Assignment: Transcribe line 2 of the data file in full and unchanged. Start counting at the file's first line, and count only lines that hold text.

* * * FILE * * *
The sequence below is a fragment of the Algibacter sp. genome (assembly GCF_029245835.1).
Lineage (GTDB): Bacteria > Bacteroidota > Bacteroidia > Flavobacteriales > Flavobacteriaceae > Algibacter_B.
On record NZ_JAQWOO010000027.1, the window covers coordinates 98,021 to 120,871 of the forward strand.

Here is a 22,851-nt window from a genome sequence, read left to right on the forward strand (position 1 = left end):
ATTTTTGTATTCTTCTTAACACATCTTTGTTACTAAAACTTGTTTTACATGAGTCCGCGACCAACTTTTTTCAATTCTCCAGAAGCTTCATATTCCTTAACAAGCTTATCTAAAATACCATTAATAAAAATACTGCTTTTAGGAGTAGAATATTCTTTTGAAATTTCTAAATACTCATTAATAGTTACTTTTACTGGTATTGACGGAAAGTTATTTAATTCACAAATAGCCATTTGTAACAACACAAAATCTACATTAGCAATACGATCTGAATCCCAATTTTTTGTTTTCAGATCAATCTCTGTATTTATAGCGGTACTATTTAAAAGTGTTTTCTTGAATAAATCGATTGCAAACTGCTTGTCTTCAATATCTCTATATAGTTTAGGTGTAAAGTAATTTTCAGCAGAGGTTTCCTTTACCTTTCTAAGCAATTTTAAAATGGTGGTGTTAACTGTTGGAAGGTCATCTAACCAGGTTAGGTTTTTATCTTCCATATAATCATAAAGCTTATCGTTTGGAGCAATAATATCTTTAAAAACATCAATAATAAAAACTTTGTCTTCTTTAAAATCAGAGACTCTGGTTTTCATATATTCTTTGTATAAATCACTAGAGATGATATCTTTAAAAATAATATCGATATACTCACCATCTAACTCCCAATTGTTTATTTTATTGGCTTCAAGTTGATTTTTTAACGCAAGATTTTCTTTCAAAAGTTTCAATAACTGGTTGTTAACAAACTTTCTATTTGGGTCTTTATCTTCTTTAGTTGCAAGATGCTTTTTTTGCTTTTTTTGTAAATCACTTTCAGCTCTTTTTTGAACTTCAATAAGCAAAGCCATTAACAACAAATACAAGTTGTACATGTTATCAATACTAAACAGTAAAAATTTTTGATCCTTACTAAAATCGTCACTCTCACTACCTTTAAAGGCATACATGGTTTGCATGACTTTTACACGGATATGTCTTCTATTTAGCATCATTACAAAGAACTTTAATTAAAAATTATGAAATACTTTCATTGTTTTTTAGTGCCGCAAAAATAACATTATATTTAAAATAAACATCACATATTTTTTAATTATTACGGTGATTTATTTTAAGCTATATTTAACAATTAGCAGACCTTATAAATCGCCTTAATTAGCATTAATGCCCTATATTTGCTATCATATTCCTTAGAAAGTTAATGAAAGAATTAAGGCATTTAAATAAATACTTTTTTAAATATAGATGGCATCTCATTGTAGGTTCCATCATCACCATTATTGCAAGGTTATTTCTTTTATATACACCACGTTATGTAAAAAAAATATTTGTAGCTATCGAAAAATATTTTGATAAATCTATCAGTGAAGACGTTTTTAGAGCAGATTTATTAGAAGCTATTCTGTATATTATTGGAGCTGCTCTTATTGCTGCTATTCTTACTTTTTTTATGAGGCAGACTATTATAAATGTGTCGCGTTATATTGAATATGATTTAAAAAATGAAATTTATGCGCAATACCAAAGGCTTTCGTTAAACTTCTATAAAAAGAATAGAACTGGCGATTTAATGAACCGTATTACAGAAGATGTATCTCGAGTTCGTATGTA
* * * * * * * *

Lineage (GTDB): Bacteria > Bacteroidota > Bacteroidia > Flavobacteriales > Flavobacteriaceae > Algibacter_B.